STV is a ranked form of voting. You vote for a list of candidates. In the basic form, your single vote counts for the first candidate on the list. If that candidate is eliminated your vote transfers to the next candidate (recursively). If the candidate is elected, then a portion of the single vote rolls to the next candidate. The portion is determined by how much over quota the winning candidate is. There are other versions with different ways of handling the rollover and elimination.

There are a variety of open list methods as well. They can range from a system where the party gets to determine which candidates who do not meet quota will fill out the party's proportion to a system where the most popular candidates with voters win. With panachage, each voter receives multiple votes and can vote for multiple lists.

Party-list systems can have simpler ballots than STV systems. They can be as simple as first-past-the-post ballots, where you vote for one candidate per post. Or they can offer more control and be more complicated. STV systems require generating an ordered list of candidates, so each voter makes more decisions and exerts more control over the final winners.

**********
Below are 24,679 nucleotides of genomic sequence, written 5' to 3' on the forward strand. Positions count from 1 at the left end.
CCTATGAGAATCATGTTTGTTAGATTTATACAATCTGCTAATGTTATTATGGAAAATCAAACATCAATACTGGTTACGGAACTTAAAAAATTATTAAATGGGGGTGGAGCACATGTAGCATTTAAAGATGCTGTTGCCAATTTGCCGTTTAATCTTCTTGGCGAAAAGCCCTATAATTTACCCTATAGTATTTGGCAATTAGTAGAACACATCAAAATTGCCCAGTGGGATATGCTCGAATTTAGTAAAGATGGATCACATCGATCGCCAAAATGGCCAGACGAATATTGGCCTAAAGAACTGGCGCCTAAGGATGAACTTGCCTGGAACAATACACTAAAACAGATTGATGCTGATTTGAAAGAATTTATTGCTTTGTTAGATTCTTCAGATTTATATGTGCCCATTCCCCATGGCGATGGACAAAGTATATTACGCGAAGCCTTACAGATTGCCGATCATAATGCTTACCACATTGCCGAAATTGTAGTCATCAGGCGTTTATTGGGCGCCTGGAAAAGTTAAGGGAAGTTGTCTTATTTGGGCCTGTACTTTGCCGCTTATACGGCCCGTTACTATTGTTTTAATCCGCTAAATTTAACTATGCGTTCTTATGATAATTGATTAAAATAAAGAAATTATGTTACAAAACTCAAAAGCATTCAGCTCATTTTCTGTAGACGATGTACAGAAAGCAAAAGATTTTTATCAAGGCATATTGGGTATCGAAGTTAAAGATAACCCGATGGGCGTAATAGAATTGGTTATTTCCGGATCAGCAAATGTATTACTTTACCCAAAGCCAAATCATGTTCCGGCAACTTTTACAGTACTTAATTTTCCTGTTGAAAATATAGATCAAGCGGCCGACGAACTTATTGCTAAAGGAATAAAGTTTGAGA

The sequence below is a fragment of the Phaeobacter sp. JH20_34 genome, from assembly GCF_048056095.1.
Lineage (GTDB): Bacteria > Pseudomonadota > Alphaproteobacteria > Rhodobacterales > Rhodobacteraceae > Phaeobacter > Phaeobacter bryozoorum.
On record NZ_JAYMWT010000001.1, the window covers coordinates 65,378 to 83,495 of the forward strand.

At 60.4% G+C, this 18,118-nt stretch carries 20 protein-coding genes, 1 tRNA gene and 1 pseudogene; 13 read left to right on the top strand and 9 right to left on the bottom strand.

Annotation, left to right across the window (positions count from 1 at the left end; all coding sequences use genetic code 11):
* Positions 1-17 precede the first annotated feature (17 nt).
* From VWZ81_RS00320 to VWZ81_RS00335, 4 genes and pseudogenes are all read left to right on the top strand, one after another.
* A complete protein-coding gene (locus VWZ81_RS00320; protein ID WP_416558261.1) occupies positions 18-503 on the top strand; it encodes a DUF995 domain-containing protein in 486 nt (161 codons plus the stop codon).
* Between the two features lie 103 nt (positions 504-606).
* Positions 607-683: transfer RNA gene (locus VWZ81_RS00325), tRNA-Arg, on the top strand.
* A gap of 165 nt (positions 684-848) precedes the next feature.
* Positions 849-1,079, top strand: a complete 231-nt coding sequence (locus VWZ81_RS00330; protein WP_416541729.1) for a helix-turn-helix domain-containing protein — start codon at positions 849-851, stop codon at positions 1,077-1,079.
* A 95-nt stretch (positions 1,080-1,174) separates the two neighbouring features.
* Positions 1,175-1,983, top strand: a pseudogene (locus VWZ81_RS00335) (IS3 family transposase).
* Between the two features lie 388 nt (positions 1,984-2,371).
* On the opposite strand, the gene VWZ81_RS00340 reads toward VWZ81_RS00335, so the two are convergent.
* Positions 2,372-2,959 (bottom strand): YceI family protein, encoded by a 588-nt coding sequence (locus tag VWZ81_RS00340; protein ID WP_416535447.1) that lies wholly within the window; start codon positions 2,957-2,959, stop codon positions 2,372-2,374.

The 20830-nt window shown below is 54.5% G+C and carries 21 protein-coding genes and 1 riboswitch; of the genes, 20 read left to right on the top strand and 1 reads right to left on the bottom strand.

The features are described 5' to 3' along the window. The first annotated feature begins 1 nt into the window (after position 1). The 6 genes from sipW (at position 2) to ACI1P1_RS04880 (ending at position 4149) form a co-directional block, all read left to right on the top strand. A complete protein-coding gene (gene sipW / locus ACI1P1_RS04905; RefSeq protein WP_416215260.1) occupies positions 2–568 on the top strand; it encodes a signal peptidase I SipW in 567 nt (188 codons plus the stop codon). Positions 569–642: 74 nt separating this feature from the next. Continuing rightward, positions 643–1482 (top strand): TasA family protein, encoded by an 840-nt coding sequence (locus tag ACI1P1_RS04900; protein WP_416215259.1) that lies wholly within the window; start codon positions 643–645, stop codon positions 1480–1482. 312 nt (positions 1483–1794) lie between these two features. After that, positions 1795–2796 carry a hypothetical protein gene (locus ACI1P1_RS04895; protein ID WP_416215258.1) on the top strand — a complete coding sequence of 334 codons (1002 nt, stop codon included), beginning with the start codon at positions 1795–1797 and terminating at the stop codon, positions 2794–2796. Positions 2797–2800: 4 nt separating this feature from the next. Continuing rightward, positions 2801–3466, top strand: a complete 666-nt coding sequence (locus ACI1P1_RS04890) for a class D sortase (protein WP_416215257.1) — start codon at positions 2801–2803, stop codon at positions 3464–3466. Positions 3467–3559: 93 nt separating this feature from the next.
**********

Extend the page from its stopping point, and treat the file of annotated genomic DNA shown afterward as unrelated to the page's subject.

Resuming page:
As a general rule, party list systems leave candidates more beholden to parties than STV systems do. This encourages party discipline, where the entire party votes the same way on most issues. Party discipline makes it easier to pass legislative initiatives, as once the party decides the whole party votes the same way. With STV systems, candidates get elected more on their own and have more room to represent their voters. So it really depends what you value more, passing legislation or individual action. Or simplicity versus ability to choose.